Trey Ratcliff is the renown photographer behind the travel photography blog Stuck in Customs and a pioneer in HDR photography. He has written a popular tutorial on HDR photography, and answers your questions on Twitter as @TreyRatcliff.
PetaPixel: Can you tell us a little about yourself and your background?
Trey Ratcliff: Even though my educational background is in all the hard sciences of Computer Science and Math, I really tend to get much more of a thrill out of the artistic side of my life. Rather than bore you with all the little bits of my life, I’ll just keep it simple and say I love struggling with innovative art and pushing it in new directions.
If you really want to know more, I keep one of those “About Me” pages with enough info to satisfy 90% of stalkers.
TR: I did not get into photography until the digital photography revolution, about four years ago or so. This was both good and bad. Bad in that I had no classic training. Good in that I had no concept of the “right and proper” way to go about things.
PP: What was your first camera?
TR: A Nikon D70.
PP: What equipment do you use these days?
TR: Now I have two cameras – a Nikon D3X and a Nikon D3S. Both are great!
However, these are very expensive cameras and not needed for people just getting into HDR. I have some lower-level recommendations over at my website.
PP: Have you ever shot film?
TR: No I never shot film. I used to feel guilty about this for no good reason. I no longer feel any regret.
PP: When and how did you discover HDR photography?
TR: I discovered it almost immediately after getting a camera. I took a photo with a nice camera and then looked at the result. It wasn’t what I saw! The photo was so dull! Then it got me thinking… my degree is in computer science and math, and I started thinking about the eye and the brain in terms of algorithms. It occurred to me that they camera and the screen are a similar analog, so perhaps there were some algorithms that could help map the reality to the viewing mechanism.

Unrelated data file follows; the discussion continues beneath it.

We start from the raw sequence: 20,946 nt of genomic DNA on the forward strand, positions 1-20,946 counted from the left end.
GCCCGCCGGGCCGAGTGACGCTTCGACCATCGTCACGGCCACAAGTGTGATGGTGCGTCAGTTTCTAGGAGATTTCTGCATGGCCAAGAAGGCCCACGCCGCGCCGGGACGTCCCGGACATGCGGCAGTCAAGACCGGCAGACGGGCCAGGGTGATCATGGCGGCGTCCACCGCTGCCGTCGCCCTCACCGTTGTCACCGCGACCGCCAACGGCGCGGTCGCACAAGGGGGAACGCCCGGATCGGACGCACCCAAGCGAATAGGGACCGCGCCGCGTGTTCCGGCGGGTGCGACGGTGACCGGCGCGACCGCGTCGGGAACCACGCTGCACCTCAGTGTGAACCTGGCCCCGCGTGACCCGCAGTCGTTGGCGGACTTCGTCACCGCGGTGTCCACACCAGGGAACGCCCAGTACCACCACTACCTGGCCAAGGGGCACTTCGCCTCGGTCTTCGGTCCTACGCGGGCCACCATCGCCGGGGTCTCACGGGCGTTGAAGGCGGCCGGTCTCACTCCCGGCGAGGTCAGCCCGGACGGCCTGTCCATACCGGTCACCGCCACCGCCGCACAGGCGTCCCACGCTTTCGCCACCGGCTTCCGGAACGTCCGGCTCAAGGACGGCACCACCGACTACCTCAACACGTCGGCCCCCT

PP: What attracts you to HDR?
TR: I love HDR because it captures the world how I see and feel it. I know not everyone sees the world like me, but that is okay. I see it in a rich, cinematic, romantic manner. Without HDR, so many photos just come out drab and disappointing.
PP: What’s the most common mistake you see people making when making HDR photographs these days?
TR: I see people not “fixing” what the default HDR algorithms spit out. I have a full HDR Tutorial on my website that stresses the importance of making important corrections to the HDR algorithms that will process a photo incorrectly. Often times, some parts are perfect, but others need to be remixed with the original photo.
PP: Where do you see HDR photography headed?
TR: I think that the main trunk will continue to evolve whilst the discipline splits into hundreds of beautiful splinters. There is plenty of room for this further specialization to grow. I started HDR Spotting last year to help foster this innovation and highlight other HDR photographers. As you know, I really love HDR, and I’ll do whatever I can to help promote it and other HDR photographers that love it as much as I do!
PP: Is there any particular reason you use Nikon rather than Canon? Do you have any relationship with Nikon?
TR: I like Nikon because the shutter sounds much more manly than the Canon, which is, by all practical accounts, a bit effete. When then Nikon fires away, it’s like an AK-47, ripping massive mechano-vibrations across the landscape. I picture rippling soundwaves, blossoming out and leaving a small wake of destruction… I see little wavelets flowing out across grassy fields when I pull the trigger…
And no, there is no relationship with Nikon. In addition, it does not matter how you define “is”, because it remains the same in every possible definition thereof.
PP: How many countries have you been to? How much time do you spend traveling?
TR: I don’t know for sure… I don’t keep track. Not enough! No matter how many places you go, you always think about the places you want to go. That’s how it is… I’m both incredibly thankful that I’ve gotten to see the things I have and excited to see even more.
The amount I travel varies… It’s harder with a family with a wife and three kids. I try to take everyone whenever I can. I might travel 25% of the year or so… depending…
PP: How do you decide on where to create each photograph?